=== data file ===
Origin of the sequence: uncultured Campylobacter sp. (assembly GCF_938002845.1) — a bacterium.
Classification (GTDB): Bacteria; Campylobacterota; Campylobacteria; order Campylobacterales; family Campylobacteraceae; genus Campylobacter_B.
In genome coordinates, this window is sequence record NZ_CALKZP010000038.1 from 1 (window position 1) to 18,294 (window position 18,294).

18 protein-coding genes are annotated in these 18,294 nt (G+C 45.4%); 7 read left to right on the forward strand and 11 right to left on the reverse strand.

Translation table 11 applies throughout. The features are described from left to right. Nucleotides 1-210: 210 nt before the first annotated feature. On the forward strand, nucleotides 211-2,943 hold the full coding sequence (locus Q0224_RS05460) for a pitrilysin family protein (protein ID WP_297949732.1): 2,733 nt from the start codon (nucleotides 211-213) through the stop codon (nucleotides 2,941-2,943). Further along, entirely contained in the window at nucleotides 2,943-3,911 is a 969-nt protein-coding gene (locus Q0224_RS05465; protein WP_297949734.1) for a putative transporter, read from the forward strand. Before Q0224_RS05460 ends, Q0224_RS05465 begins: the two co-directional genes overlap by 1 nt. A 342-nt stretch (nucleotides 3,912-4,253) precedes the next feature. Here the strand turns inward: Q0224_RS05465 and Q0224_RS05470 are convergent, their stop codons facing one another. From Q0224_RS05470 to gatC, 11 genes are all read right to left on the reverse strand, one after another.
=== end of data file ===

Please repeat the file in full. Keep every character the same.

Origin of the sequence: uncultured Campylobacter sp. (assembly GCF_938002845.1) — a bacterium.
Classification (GTDB): Bacteria; Campylobacterota; Campylobacteria; order Campylobacterales; family Campylobacteraceae; genus Campylobacter_B.
In genome coordinates, this window is sequence record NZ_CALKZP010000038.1 from 1 (window position 1) to 18,294 (window position 18,294).

18 protein-coding genes are annotated in these 18,294 nt (G+C 45.4%); 7 read left to right on the forward strand and 11 right to left on the reverse strand.

Translation table 11 applies throughout. The features are described from left to right. Nucleotides 1-210: 210 nt before the first annotated feature. On the forward strand, nucleotides 211-2,943 hold the full coding sequence (locus Q0224_RS05460) for a pitrilysin family protein (protein ID WP_297949732.1): 2,733 nt from the start codon (nucleotides 211-213) through the stop codon (nucleotides 2,941-2,943). Further along, entirely contained in the window at nucleotides 2,943-3,911 is a 969-nt protein-coding gene (locus Q0224_RS05465; protein WP_297949734.1) for a putative transporter, read from the forward strand. Before Q0224_RS05460 ends, Q0224_RS05465 begins: the two co-directional genes overlap by 1 nt. A 342-nt stretch (nucleotides 3,912-4,253) precedes the next feature. Here the strand turns inward: Q0224_RS05465 and Q0224_RS05470 are convergent, their stop codons facing one another. From Q0224_RS05470 to gatC, 11 genes are all read right to left on the reverse strand, one after another.